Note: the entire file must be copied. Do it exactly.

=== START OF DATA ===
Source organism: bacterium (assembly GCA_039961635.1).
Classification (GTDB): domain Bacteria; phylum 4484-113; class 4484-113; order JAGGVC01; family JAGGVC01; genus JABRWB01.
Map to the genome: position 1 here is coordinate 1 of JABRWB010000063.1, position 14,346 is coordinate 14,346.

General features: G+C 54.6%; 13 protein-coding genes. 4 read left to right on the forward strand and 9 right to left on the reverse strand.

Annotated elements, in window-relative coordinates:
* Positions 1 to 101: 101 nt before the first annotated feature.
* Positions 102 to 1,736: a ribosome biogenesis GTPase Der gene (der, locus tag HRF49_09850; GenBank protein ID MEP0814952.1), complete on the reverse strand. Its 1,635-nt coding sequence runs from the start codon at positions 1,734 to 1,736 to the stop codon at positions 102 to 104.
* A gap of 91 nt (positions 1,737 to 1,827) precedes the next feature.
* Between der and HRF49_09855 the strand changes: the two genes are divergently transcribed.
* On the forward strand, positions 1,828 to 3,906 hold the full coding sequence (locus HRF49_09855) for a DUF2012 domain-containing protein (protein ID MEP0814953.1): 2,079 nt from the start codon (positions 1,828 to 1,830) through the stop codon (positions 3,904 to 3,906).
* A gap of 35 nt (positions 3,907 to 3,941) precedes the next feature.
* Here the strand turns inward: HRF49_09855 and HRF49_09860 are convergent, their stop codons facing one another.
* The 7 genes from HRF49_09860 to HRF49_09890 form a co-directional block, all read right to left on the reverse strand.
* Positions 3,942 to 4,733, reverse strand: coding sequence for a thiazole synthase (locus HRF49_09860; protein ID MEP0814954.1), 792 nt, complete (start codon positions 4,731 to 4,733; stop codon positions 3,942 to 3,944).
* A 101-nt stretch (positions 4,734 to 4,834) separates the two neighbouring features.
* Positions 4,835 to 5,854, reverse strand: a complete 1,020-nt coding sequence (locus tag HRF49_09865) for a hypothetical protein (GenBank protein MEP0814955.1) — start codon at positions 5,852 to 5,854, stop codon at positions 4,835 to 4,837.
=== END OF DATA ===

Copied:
Source organism: bacterium (assembly GCA_039961635.1).
Classification (GTDB): domain Bacteria; phylum 4484-113; class 4484-113; order JAGGVC01; family JAGGVC01; genus JABRWB01.
Map to the genome: position 1 here is coordinate 1 of JABRWB010000063.1, position 14,346 is coordinate 14,346.

General features: G+C 54.6%; 13 protein-coding genes. 4 read left to right on the forward strand and 9 right to left on the reverse strand.

Annotated elements, in window-relative coordinates:
* Positions 1 to 101: 101 nt before the first annotated feature.
* Positions 102 to 1,736: a ribosome biogenesis GTPase Der gene (der, locus tag HRF49_09850; GenBank protein ID MEP0814952.1), complete on the reverse strand. Its 1,635-nt coding sequence runs from the start codon at positions 1,734 to 1,736 to the stop codon at positions 102 to 104.
* A gap of 91 nt (positions 1,737 to 1,827) precedes the next feature.
* Between der and HRF49_09855 the strand changes: the two genes are divergently transcribed.
* On the forward strand, positions 1,828 to 3,906 hold the full coding sequence (locus HRF49_09855) for a DUF2012 domain-containing protein (protein ID MEP0814953.1): 2,079 nt from the start codon (positions 1,828 to 1,830) through the stop codon (positions 3,904 to 3,906).
* A gap of 35 nt (positions 3,907 to 3,941) precedes the next feature.
* Here the strand turns inward: HRF49_09855 and HRF49_09860 are convergent, their stop codons facing one another.
* The 7 genes from HRF49_09860 to HRF49_09890 form a co-directional block, all read right to left on the reverse strand.
* Positions 3,942 to 4,733, reverse strand: coding sequence for a thiazole synthase (locus HRF49_09860; protein ID MEP0814954.1), 792 nt, complete (start codon positions 4,731 to 4,733; stop codon positions 3,942 to 3,944).
* A 101-nt stretch (positions 4,734 to 4,834) separates the two neighbouring features.
* Positions 4,835 to 5,854, reverse strand: a complete 1,020-nt coding sequence (locus tag HRF49_09865) for a hypothetical protein (GenBank protein MEP0814955.1) — start codon at positions 5,852 to 5,854, stop codon at positions 4,835 to 4,837.